2014-11-02 17:08:00

Legionaries of Christ: Learning from Mother Church

(Vatican Radio) “The experience of the mercy of the Church and the caring that the Church has had for us,  is something that we want to proclaim to the world”, says Fr. Benjamin Clariond, spokesman for the Legionaries of Christ (LC) in an interview with Emer McCarthy on the day the Congregation published its newly approved Constitutions.


The body of norms governing the global movement has been dramatically reduced from 802 articles to 235 and is the result of the Apostolic Vistitation mandated by Pope Emeritus Pope Benedict XVI in 2010 led by Cardinal Velasio de Paolis, following the revelations of sexual abuse of minors by the Congregation’s Founder Marcial Maciel Degollado.

The Holy See gave its seal of approval on October 16th last, following three years of discussion which involved the input of every single member of Legionaries of Christ, according to Fr. Clariond.

What this basically means is that the Holy Father Pope Francis has approved the Congregation’s charism, its new system of government and major changes in formation of its clergy, among other things.

“It is the authority in the Church which decides if a charism is authentic and how it should be exercised”, points out Fr. Clariond. In the case of the Legionaries, they find the seeds of their charism in the Third Luminous Mystery – the preaching of the Kingdom. “So what we really strive to do is help all the baptized encounter Christ so that he personally will transform them into apostles”. They do this primarily through parishes, schools and colleges in 22 countries worldwide. 

However one of the key points overhauled in the new Constitutions is the structure of authority in the Congregation. Fr. Clariond says “the new Constitutions state the fact and the practice – which we have acquired over the past few years – of the importance of councils to moderate authority but also to help people in authority a) to be accountable and b) to make more prudent and wiser decisions taking other points of view into account”.

One essential aspect is the limiting of terms spent in positions of authority. “The terms for people being superiors are set so that nobody would perpetuate himself in a period of being superior on a local or territorial level”, says Fr. Clariond.

In the effort to further ensure transparency, openness and accountability one key element included in the new norms regards Freedom of Conscience especially in formation. “Having spiritual directors who do not have a position of authority especially for people in formation is so important because that guarantees the freedom for discernment, openness for transparency”, notes the spokesman.  Given that the Congregation – despite the blow dealt by the scandal of their founder – is still a source of vocations to the priesthood, this is particularly relevant.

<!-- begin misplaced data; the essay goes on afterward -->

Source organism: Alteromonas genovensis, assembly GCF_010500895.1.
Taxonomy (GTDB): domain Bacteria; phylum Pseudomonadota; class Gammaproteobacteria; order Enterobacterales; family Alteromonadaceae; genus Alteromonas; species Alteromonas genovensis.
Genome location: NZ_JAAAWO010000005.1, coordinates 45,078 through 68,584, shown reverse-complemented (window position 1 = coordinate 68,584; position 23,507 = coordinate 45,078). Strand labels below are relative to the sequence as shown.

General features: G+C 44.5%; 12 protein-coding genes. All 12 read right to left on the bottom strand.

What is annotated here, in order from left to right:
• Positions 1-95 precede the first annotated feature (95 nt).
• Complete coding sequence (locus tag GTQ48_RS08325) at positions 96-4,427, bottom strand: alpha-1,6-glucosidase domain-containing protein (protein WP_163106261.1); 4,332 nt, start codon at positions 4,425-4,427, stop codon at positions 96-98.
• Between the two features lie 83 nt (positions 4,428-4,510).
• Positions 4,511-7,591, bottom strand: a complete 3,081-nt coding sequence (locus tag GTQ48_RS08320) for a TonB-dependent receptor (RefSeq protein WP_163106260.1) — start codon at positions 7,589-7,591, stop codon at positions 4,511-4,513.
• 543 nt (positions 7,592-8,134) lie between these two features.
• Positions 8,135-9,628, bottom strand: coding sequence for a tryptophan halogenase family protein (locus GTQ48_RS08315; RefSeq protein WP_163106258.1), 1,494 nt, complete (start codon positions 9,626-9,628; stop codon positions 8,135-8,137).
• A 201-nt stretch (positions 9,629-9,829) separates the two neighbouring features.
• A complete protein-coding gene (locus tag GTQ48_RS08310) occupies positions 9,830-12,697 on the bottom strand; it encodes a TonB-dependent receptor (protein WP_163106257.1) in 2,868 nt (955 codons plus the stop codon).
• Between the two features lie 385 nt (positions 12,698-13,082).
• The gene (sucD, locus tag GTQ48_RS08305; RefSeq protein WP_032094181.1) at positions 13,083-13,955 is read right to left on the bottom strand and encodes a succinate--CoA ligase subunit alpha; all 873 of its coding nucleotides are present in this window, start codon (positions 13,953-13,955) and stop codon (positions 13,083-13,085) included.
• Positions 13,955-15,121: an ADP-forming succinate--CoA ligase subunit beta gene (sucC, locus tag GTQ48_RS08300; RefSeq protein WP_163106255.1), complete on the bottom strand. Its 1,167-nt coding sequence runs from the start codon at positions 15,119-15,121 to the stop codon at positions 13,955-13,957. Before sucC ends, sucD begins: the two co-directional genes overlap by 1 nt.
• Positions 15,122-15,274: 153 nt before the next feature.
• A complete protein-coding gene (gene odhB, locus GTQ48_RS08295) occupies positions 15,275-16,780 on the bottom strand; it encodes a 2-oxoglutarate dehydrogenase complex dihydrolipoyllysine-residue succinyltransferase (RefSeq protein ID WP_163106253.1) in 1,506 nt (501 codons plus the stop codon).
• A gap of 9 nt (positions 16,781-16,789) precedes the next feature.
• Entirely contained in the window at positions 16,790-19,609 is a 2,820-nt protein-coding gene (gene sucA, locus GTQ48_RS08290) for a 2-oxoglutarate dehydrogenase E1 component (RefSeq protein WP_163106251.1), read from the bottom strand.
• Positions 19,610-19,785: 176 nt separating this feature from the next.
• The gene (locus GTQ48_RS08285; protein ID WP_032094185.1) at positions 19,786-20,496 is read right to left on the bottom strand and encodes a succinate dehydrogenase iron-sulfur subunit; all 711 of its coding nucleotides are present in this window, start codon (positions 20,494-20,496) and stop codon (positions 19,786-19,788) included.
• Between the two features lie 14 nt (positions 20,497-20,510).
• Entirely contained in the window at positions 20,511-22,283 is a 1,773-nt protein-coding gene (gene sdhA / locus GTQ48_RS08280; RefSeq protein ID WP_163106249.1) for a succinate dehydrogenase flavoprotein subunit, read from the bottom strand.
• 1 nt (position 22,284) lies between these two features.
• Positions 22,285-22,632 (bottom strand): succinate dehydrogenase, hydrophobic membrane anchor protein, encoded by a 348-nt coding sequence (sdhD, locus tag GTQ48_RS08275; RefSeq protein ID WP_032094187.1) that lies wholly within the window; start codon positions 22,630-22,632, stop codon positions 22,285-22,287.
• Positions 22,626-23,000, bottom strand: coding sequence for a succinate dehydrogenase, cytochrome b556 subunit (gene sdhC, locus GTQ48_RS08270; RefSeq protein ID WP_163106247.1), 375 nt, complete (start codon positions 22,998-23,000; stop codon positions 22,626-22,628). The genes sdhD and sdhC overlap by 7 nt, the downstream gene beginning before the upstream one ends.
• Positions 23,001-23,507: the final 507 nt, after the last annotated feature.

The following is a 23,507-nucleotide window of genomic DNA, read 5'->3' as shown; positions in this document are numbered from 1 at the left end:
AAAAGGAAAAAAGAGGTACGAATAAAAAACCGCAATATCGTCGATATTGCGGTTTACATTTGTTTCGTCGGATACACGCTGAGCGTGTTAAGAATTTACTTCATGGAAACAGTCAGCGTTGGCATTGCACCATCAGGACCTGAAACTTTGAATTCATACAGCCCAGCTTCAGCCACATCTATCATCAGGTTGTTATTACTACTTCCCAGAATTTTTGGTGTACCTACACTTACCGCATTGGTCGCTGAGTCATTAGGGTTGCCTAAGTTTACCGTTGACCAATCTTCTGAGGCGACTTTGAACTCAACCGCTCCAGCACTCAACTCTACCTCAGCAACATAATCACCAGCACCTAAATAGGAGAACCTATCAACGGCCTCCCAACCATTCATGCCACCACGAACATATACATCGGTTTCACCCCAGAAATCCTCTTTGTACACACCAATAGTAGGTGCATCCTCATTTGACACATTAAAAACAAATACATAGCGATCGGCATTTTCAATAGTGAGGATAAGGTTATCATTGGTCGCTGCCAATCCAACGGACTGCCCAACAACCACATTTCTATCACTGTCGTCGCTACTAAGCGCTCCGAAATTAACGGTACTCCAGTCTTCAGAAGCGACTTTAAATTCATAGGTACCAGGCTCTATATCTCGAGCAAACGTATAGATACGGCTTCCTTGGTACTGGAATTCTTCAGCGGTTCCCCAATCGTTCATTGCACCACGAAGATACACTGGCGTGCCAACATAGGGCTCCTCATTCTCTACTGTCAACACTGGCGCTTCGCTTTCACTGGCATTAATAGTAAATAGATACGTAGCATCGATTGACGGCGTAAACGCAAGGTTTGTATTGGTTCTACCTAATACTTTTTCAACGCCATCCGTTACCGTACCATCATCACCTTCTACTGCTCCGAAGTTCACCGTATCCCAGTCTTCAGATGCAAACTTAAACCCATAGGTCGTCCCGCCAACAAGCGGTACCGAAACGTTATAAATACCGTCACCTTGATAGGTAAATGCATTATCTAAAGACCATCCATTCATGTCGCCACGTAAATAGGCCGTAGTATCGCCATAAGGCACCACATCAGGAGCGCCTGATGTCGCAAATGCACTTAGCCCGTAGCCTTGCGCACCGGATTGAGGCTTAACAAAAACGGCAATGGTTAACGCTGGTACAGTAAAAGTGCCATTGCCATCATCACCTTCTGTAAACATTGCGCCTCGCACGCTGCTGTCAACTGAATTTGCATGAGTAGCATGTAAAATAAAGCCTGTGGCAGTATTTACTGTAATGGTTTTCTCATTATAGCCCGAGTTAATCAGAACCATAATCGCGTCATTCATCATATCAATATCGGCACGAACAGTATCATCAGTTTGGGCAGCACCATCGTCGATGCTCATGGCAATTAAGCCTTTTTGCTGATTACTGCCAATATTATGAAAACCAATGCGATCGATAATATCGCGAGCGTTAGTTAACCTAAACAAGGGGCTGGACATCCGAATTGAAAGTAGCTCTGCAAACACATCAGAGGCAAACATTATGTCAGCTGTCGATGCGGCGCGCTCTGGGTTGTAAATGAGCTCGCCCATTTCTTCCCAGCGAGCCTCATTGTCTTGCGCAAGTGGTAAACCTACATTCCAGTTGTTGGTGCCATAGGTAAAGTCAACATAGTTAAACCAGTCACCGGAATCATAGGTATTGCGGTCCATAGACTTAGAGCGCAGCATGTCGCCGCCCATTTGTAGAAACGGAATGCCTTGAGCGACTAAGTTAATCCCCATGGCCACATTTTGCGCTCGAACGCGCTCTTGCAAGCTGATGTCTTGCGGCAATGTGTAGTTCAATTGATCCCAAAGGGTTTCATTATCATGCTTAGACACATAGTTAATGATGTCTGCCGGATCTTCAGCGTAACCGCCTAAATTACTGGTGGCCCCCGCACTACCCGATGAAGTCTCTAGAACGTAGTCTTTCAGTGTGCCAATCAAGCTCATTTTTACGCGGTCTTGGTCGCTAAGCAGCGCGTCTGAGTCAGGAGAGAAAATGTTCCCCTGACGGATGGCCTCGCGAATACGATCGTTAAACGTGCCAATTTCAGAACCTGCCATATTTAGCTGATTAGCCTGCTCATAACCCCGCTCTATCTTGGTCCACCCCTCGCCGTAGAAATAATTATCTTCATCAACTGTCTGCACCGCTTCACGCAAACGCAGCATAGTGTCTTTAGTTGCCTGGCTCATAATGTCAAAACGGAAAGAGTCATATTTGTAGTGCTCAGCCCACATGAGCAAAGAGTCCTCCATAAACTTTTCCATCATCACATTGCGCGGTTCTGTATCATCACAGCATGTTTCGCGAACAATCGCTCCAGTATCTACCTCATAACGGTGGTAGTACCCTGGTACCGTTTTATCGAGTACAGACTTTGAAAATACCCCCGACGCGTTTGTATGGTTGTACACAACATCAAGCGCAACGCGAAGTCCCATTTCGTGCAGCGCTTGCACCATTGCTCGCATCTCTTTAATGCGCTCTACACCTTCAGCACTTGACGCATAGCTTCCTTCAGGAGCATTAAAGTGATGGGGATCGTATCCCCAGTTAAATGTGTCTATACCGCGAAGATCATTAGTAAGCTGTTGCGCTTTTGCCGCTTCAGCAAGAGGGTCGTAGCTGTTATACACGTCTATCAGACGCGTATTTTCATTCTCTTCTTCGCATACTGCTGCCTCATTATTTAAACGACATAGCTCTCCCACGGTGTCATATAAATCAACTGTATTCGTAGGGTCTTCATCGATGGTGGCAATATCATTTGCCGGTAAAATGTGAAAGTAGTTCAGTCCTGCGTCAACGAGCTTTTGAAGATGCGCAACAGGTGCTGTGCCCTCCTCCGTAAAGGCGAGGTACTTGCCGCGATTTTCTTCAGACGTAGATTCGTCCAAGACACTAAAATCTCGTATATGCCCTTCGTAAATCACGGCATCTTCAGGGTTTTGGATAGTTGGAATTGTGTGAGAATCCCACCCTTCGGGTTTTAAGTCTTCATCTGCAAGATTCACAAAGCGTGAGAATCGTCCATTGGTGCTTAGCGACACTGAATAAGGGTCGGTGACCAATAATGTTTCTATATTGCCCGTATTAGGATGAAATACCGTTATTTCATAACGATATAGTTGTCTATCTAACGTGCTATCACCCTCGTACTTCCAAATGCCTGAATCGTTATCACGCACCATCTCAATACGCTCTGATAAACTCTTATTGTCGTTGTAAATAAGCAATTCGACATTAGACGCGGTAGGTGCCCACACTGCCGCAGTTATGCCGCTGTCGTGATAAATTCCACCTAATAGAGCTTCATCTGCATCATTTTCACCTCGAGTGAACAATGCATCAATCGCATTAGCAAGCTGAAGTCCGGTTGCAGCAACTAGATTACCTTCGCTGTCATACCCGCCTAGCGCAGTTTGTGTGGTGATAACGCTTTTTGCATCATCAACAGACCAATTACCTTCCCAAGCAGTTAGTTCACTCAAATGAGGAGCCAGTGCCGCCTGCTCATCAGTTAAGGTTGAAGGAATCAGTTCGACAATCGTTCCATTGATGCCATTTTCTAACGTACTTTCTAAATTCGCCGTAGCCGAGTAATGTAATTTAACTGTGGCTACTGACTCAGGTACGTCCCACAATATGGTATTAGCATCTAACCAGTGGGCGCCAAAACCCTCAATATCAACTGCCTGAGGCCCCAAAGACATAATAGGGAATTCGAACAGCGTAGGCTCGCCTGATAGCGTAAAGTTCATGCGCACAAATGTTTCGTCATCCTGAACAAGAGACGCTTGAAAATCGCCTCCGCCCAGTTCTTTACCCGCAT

In publishing the new Constitutions (currently only available in Spanish) the LC highlighted that their codes governing the safeguarding and protection of minors are not included. 

“Child abuse is a terrible crime and no child should have to suffer that, from anybody we are fully committed with prevention and with a prompt response to any allegation that will come forward” says Fr. Clariond.  “There are safe environment coordinators in the different countries and in the General Chapter [January 2014 –ed] issued a statement saying we should continue on in this process and in the places where there are no external accreditation agencies like Presidium in the US, especially in the developing world, the General Directorate is setting up minimum standards that must be applied”. However he adds, the codes are drawn up nationally to adhere to the norms enforced by civil authorities and local bishops conferences.

But now that the guidelines for the future of the Legionaries are in place, how will the Congregation move forward from the pain and scandal of its past. Where do they go from here?

“I would have to ask the Holy Spirit what he has in store”, concludes Fr. Clariond. “I’m not very keen on reading tea leaves.  You see, when you have a broken father in a family its usually the mother that brings the kids forward.  That’s what happened to the Legonaries of Christ.  We had a broken father and our mom, the Church, picked us up, got us together, set us straight and said, ok there’s a lot to do, keep on going”.

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